Azaleas are richly colored plants that are beautiful in the garden or pot. Azaleas have specific requirements in order to thrive and potted azaleas must be given a large enough pot to provide the roots with adequate room and drainage. When repotting an azalea it is important to limit the shock to the plant. Failure to do so could cause the blooms and foliage to wilt and, in severe cases, the plant may die.
Fill the pot half full with potting soil. Azaleas prefer loose, well-drained soil, according to the Azalea Society of America. If using straight potting mixture it may be necessary mix in some organic mulch to create a looser soil mix. Up to 50 percent of the potting mixture can be mulch. Additionally, you may want to use a potting mix for acid-loving plants, or mix sphagnum peat moss into your standard potting soil, advises North Dakota State University Extension.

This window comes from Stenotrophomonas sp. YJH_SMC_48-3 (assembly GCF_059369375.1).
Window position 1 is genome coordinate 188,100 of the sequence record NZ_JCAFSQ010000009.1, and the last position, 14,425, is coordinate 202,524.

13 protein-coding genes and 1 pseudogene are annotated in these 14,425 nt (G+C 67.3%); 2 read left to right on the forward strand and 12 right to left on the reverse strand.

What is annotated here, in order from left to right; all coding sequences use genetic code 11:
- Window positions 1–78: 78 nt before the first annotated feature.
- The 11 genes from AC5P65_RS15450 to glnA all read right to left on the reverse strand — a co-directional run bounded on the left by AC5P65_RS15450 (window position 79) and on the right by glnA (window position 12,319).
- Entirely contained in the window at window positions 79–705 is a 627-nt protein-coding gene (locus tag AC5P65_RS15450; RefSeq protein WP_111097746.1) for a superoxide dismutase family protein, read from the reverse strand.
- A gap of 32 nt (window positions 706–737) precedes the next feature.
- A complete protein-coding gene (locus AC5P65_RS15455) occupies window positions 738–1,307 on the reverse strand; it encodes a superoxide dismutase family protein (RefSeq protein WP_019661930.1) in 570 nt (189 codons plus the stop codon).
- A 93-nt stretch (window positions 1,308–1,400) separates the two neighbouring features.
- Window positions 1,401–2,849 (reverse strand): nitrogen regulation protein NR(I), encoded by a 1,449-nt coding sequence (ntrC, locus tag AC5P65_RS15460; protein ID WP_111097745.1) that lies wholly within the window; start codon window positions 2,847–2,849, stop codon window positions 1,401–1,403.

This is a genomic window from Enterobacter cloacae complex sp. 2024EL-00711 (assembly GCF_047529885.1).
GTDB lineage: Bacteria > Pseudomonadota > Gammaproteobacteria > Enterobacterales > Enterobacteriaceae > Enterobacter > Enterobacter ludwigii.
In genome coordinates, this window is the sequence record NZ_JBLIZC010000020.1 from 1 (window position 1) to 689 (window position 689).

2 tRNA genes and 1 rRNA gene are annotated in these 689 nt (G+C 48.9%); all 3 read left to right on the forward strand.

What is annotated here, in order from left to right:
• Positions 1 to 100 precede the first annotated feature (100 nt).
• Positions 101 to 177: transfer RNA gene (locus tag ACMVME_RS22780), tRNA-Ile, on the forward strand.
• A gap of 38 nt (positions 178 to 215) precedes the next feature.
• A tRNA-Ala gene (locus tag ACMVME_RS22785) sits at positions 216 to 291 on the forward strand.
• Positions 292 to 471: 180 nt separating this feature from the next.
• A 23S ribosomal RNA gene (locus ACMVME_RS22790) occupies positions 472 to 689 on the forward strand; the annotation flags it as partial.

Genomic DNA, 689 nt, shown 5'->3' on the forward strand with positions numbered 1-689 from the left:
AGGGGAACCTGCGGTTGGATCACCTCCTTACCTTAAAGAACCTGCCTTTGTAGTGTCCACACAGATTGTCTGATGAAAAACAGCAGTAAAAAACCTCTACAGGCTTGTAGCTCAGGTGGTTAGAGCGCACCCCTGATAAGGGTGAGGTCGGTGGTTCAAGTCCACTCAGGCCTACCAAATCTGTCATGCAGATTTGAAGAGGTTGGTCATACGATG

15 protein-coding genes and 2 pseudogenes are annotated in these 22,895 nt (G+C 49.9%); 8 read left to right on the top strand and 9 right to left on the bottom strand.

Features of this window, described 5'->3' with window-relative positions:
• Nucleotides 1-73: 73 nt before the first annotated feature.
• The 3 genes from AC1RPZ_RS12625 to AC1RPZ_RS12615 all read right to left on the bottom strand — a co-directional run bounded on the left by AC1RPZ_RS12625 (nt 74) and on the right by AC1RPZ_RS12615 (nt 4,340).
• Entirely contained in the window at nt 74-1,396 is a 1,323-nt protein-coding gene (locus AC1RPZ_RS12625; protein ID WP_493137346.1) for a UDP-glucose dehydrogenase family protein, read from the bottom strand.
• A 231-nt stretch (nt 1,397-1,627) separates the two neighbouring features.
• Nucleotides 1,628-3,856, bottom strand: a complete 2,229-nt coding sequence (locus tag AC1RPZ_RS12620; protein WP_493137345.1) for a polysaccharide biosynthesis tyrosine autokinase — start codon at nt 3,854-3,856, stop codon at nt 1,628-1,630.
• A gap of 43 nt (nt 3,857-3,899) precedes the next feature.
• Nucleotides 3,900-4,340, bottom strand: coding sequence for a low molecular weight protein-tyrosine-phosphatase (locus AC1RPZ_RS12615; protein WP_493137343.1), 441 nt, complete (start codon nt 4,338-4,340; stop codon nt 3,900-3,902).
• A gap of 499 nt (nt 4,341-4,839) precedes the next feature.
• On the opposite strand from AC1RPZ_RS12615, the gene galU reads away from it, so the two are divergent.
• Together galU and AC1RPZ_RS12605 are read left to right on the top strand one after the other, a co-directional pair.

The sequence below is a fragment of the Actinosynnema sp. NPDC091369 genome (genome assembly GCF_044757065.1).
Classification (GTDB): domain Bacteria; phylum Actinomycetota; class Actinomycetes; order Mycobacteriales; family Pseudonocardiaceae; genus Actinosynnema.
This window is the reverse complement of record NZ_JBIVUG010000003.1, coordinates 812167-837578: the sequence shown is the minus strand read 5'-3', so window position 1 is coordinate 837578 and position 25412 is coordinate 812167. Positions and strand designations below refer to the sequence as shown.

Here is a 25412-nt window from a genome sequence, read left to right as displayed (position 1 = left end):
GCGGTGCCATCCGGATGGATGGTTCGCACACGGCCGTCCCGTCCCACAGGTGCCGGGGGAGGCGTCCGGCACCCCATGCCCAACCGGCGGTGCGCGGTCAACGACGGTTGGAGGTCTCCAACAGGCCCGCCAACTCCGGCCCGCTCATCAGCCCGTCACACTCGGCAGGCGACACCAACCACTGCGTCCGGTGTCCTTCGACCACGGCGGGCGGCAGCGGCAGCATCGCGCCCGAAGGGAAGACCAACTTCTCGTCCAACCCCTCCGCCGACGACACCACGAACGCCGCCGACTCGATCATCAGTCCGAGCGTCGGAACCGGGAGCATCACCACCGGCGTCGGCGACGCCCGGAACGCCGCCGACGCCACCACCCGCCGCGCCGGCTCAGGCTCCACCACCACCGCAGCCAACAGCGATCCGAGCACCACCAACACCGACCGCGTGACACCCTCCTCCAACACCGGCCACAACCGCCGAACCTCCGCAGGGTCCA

Remove the azalea from the current pot by tilting the pot upside down and gently shaking the plant out of the pot. Do not pull the azalea from the pot as this could damage the roots. It is okay if dirt falls away from the roots but don't shake the dirt off as a large clump of falling dirt could damage the roots.
Place the azalea roots on top of the potting dirt and mulch mixture in the new pot.
Steady the plant with one hand and scoop dirt in around the plant with the other. Don't pack the dirt around the plant; simply fill in the gaps as azaleas do best with loose soil.
Fill the pot the rest of the way to the rim with mulch. Leave an inch of space around the stem of the azalea without any mulch. Water the repotted azalea slowly and evenly, and water every day for a week in the same manner, advises the Azalea Society of America. The water helps settle the soil and provides the disturbed roots with easy access to water until they have had a chance to spread into the new soil.